Mule Creek Correctional Officer Has Guns Confiscated, Could Lose Job Over Domestic Dispute Threat

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By Nick Domenici

SACRAMENTO – A keen eye is not being trained on law enforcement officers’ use of force on the job – but what about similar bad behavior in the officer’s own household?

A Sacramento County Superior Court judge was asked to intervene here this week in a case involving an officer and whether a threat he made to hurt his family – that led to his weapons being confiscated – could be ignored so he can keep his job.

Michael Eric Brewer, a Correctional Officer at Mule Creek State Prison, is facing charges in a domestic dispute involving his ex-wife of nearly 30 years. Both of them have two children together and have previously lived with one another.

The alleged incident occurred on April 27, 2020, where the defendant made some alarming remarks towards the victim, after failed to reach the victim over the phone and via text messaging.

According to police reports, Brewer stated the following: “I am going to come over to your house to take out every one of you with my Glock (handgun).”

When officials arrived at the scene, the victim was visibly shaken up. She emphasized to the District Attorney’s office, specifically Deputy D.A. Anissa Goletta that she fears not for her own safety but for the security of her own community.

In fact, at the time of this incident, Brewer had been in violation of a prior emergency protective order filed by the same victim. Furthermore, Brewer is an owner of eight firearms which had to be confiscated from his possession – two of the firearms being AR-15’s.

The purpose of the hearing was to see if the court can remove the firearm limitation on the protective order, so, Brewer can continue working as a Correctional Officer at Mule Creek State Prison, until this manner is settled.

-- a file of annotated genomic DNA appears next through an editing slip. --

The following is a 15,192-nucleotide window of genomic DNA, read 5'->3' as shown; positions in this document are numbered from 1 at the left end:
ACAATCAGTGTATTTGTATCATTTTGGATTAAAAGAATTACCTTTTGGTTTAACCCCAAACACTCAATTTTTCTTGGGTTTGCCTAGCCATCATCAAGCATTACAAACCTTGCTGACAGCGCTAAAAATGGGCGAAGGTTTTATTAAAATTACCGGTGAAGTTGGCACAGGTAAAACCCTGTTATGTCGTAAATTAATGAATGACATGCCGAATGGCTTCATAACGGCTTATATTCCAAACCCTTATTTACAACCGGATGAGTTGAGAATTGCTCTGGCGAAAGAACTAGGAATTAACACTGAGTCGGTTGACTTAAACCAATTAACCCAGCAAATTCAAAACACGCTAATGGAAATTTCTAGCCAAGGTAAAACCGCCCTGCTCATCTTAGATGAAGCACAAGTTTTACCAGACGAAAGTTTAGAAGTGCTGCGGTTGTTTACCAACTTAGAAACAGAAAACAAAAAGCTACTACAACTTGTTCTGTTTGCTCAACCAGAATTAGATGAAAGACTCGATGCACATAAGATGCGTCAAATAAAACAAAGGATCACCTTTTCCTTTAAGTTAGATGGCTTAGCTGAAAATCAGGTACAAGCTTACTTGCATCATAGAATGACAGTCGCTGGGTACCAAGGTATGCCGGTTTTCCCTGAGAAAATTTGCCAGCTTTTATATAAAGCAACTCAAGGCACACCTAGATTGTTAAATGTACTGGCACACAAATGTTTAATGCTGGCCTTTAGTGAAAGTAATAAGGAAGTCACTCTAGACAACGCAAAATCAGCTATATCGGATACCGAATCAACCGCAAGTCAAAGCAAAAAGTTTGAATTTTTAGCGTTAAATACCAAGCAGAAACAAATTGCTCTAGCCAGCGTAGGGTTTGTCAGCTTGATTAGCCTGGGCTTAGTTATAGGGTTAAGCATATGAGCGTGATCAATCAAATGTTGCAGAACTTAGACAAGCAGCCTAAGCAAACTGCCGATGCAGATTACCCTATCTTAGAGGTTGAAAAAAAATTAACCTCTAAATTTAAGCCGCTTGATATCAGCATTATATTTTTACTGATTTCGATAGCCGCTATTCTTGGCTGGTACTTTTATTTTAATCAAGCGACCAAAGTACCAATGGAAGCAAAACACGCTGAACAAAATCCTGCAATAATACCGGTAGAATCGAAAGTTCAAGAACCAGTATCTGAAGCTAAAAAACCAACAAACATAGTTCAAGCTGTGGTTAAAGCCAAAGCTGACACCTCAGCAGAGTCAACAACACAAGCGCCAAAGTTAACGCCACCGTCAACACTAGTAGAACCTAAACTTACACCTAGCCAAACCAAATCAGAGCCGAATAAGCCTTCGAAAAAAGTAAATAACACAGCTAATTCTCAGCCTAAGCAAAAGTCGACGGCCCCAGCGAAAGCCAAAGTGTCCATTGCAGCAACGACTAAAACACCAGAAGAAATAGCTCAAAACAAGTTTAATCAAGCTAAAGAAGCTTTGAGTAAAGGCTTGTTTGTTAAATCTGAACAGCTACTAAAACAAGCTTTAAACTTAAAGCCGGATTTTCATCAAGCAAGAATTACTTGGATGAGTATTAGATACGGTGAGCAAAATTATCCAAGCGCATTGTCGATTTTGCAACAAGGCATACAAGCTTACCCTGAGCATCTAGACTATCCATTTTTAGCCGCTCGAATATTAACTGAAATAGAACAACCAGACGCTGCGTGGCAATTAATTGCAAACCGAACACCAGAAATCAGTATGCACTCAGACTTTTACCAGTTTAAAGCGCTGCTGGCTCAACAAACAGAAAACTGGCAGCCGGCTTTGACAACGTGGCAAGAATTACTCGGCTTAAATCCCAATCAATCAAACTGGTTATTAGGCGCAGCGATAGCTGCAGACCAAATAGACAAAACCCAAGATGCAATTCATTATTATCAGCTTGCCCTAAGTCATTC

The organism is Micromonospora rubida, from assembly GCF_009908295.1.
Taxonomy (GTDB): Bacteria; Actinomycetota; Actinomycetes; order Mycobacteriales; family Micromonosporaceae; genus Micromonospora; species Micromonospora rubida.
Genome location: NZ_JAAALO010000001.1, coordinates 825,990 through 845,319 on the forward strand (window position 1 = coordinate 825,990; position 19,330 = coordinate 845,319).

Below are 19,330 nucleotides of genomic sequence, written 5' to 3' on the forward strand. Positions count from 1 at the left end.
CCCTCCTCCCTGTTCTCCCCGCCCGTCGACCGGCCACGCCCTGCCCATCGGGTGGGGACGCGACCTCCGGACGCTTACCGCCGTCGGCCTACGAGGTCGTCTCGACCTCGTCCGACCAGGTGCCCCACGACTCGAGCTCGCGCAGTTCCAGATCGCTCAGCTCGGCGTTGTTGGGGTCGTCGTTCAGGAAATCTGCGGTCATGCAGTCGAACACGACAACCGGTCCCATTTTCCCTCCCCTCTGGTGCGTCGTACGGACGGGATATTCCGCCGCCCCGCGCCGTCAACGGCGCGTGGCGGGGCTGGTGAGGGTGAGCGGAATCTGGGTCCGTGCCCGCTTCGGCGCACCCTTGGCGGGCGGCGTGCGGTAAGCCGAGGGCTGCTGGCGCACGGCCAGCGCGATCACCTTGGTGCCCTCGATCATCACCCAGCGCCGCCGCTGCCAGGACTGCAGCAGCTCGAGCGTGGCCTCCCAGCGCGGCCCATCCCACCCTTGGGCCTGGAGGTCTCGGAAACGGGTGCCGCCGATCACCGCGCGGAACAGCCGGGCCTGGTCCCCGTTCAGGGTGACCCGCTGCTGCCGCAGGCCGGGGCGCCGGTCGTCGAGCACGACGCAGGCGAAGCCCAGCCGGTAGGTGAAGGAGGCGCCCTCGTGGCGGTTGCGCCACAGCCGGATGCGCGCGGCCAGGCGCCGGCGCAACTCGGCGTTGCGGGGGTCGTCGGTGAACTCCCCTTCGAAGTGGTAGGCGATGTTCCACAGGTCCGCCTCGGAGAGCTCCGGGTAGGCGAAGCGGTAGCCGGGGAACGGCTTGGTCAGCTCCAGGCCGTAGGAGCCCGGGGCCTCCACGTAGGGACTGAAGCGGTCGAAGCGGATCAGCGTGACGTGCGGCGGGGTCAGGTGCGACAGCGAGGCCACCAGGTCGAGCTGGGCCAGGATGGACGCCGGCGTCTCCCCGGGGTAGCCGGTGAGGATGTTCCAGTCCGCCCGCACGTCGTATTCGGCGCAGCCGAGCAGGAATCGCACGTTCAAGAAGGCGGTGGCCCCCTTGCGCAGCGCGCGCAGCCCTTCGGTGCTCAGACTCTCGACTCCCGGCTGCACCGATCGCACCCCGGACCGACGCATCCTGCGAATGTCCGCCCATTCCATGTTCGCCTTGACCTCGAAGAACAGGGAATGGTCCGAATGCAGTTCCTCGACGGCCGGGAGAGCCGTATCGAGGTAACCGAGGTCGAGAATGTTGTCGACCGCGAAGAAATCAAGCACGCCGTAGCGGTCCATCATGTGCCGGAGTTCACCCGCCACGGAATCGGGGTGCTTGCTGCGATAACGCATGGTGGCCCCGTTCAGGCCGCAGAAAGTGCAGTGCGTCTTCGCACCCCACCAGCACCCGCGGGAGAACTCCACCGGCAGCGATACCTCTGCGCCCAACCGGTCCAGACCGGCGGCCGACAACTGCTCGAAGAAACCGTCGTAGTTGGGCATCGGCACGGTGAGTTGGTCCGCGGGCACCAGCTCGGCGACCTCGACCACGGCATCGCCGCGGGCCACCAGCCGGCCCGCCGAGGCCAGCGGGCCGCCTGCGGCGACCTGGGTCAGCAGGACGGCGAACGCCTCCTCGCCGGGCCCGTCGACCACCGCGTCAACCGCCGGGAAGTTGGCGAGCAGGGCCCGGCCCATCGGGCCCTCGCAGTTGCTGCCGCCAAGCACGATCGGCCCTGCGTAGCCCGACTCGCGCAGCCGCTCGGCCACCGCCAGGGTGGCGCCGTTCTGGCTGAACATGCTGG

Under the policies of the California Department of Corrections and Rehabilitation, if there is not an exemption to the firearm restrictions granted by the court, Brewer will be terminated from employment immediately.

Based on this, Judge Scott Tedman referenced California Civil Pro Code §527.9, “the court can grant an exemption from the relinquishment requirements of this section if the defendant can show that a particular firearm is necessary as a condition of continued employment, but prior to this being carried out the individual must participate in a psychological evaluation.”

On behalf of this finding, a follow-up hearing on the psych evaluation will take place on July 26, 2020. And after this initial hearing further court proceedings will occur on July 30, 2020 for this case.

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About The Author

The Vanguard Court Watch operates in Yolo, Sacramento and Sacramento Counties with a mission to monitor and report on court cases. Anyone interested in interning at the Courthouse or volunteering to monitor cases should contact the Vanguard at info(at)davisvanguard(dot)org - please email info(at)davisvanguard(dot)org if you find inaccuracies in this report.

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